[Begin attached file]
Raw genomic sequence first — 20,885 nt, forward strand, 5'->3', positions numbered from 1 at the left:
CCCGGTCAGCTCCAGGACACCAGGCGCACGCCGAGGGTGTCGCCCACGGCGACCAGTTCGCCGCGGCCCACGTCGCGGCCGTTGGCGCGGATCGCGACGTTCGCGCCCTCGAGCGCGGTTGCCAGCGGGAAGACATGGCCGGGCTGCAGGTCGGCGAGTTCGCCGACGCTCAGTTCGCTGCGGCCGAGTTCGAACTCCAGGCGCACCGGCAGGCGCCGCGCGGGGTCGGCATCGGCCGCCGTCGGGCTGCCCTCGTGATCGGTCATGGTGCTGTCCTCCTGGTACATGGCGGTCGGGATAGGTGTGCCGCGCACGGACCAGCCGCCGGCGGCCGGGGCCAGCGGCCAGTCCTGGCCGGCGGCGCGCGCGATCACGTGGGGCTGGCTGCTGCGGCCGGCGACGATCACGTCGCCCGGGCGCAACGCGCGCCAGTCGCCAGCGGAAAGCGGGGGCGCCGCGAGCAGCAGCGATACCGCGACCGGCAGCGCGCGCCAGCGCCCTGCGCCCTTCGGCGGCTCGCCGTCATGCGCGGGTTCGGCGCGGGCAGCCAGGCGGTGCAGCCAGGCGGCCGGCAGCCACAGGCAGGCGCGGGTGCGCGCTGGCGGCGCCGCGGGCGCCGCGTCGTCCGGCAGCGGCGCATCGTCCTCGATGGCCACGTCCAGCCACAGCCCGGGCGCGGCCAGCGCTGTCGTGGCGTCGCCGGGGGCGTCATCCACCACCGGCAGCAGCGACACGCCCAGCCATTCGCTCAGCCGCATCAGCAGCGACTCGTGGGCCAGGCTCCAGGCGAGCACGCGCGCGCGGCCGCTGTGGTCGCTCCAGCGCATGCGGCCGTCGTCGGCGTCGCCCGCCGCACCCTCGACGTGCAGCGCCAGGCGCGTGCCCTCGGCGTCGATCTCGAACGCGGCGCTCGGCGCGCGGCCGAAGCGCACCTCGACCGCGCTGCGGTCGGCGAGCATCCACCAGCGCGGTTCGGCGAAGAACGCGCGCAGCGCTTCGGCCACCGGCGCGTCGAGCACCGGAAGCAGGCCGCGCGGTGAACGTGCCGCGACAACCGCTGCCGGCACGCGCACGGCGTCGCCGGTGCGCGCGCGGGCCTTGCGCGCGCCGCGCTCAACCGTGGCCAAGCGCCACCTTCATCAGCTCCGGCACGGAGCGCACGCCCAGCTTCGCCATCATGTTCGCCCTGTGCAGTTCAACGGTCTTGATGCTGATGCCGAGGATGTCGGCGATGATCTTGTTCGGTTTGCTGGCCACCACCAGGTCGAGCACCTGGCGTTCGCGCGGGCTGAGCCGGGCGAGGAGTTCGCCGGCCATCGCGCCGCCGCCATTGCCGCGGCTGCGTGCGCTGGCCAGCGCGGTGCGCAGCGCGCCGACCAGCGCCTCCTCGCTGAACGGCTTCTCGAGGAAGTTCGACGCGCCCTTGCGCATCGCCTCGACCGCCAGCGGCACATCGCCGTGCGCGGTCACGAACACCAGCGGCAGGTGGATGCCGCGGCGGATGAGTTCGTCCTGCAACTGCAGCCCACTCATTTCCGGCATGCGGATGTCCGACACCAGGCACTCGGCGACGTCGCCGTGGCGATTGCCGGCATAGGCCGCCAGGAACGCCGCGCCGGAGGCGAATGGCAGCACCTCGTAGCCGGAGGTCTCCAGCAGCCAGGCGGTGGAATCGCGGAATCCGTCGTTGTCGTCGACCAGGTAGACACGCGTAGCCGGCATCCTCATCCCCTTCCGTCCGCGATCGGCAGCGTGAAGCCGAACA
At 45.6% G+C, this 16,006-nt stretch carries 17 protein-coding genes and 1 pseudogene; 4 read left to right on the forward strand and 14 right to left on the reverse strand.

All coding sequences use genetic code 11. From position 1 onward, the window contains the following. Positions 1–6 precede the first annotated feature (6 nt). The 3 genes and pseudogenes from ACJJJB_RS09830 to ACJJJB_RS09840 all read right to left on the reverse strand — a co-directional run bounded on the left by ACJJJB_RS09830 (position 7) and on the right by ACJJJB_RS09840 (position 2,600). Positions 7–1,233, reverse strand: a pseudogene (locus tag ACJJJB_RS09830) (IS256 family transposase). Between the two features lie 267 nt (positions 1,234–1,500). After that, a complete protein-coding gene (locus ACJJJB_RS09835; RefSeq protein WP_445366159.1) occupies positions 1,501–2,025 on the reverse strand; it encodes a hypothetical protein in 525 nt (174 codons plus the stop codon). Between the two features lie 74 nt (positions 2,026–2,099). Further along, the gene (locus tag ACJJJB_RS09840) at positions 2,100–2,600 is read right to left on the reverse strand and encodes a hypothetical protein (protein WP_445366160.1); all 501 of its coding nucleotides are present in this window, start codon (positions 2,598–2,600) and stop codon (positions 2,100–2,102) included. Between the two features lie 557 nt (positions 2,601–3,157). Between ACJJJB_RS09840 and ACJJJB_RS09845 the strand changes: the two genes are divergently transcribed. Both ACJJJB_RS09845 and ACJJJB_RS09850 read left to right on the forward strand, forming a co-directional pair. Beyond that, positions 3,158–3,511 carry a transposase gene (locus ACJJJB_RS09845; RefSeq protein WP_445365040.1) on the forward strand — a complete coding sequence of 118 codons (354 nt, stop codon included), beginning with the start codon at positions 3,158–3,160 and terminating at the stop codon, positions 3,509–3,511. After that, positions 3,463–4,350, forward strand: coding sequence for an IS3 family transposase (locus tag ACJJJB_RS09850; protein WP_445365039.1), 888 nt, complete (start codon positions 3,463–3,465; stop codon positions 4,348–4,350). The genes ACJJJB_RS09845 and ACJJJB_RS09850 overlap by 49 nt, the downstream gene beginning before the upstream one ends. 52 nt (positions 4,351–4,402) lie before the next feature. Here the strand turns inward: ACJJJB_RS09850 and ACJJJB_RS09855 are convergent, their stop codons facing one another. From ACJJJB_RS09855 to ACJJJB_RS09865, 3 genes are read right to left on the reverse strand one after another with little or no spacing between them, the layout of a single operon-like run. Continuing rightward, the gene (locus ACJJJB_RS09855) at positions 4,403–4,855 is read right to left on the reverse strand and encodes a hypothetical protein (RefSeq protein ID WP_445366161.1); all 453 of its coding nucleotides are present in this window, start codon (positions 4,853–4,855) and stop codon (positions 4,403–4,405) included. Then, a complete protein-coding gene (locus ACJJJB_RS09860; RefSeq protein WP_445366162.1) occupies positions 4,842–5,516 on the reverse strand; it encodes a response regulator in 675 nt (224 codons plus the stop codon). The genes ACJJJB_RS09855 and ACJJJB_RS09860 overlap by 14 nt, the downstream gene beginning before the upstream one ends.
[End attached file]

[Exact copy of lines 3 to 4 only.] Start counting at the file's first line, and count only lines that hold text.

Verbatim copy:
At 45.6% G+C, this 16,006-nt stretch carries 17 protein-coding genes and 1 pseudogene; 4 read left to right on the forward strand and 14 right to left on the reverse strand.

All coding sequences use genetic code 11. From position 1 onward, the window contains the following. Positions 1–6 precede the first annotated feature (6 nt). The 3 genes and pseudogenes from ACJJJB_RS09830 to ACJJJB_RS09840 all read right to left on the reverse strand — a co-directional run bounded on the left by ACJJJB_RS09830 (position 7) and on the right by ACJJJB_RS09840 (position 2,600). Positions 7–1,233, reverse strand: a pseudogene (locus tag ACJJJB_RS09830) (IS256 family transposase). Between the two features lie 267 nt (positions 1,234–1,500). After that, a complete protein-coding gene (locus ACJJJB_RS09835; RefSeq protein WP_445366159.1) occupies positions 1,501–2,025 on the reverse strand; it encodes a hypothetical protein in 525 nt (174 codons plus the stop codon). Between the two features lie 74 nt (positions 2,026–2,099). Further along, the gene (locus tag ACJJJB_RS09840) at positions 2,100–2,600 is read right to left on the reverse strand and encodes a hypothetical protein (protein WP_445366160.1); all 501 of its coding nucleotides are present in this window, start codon (positions 2,598–2,600) and stop codon (positions 2,100–2,102) included. Between the two features lie 557 nt (positions 2,601–3,157). Between ACJJJB_RS09840 and ACJJJB_RS09845 the strand changes: the two genes are divergently transcribed. Both ACJJJB_RS09845 and ACJJJB_RS09850 read left to right on the forward strand, forming a co-directional pair. Beyond that, positions 3,158–3,511 carry a transposase gene (locus ACJJJB_RS09845; RefSeq protein WP_445365040.1) on the forward strand — a complete coding sequence of 118 codons (354 nt, stop codon included), beginning with the start codon at positions 3,158–3,160 and terminating at the stop codon, positions 3,509–3,511. After that, positions 3,463–4,350, forward strand: coding sequence for an IS3 family transposase (locus tag ACJJJB_RS09850; protein WP_445365039.1), 888 nt, complete (start codon positions 3,463–3,465; stop codon positions 4,348–4,350). The genes ACJJJB_RS09845 and ACJJJB_RS09850 overlap by 49 nt, the downstream gene beginning before the upstream one ends. 52 nt (positions 4,351–4,402) lie before the next feature. Here the strand turns inward: ACJJJB_RS09850 and ACJJJB_RS09855 are convergent, their stop codons facing one another. From ACJJJB_RS09855 to ACJJJB_RS09865, 3 genes are read right to left on the reverse strand one after another with little or no spacing between them, the layout of a single operon-like run. Continuing rightward, the gene (locus ACJJJB_RS09855) at positions 4,403–4,855 is read right to left on the reverse strand and encodes a hypothetical protein (RefSeq protein ID WP_445366161.1); all 453 of its coding nucleotides are present in this window, start codon (positions 4,853–4,855) and stop codon (positions 4,403–4,405) included. Then, a complete protein-coding gene (locus ACJJJB_RS09860; RefSeq protein WP_445366162.1) occupies positions 4,842–5,516 on the reverse strand; it encodes a response regulator in 675 nt (224 codons plus the stop codon). The genes ACJJJB_RS09855 and ACJJJB_RS09860 overlap by 14 nt, the downstream gene beginning before the upstream one ends.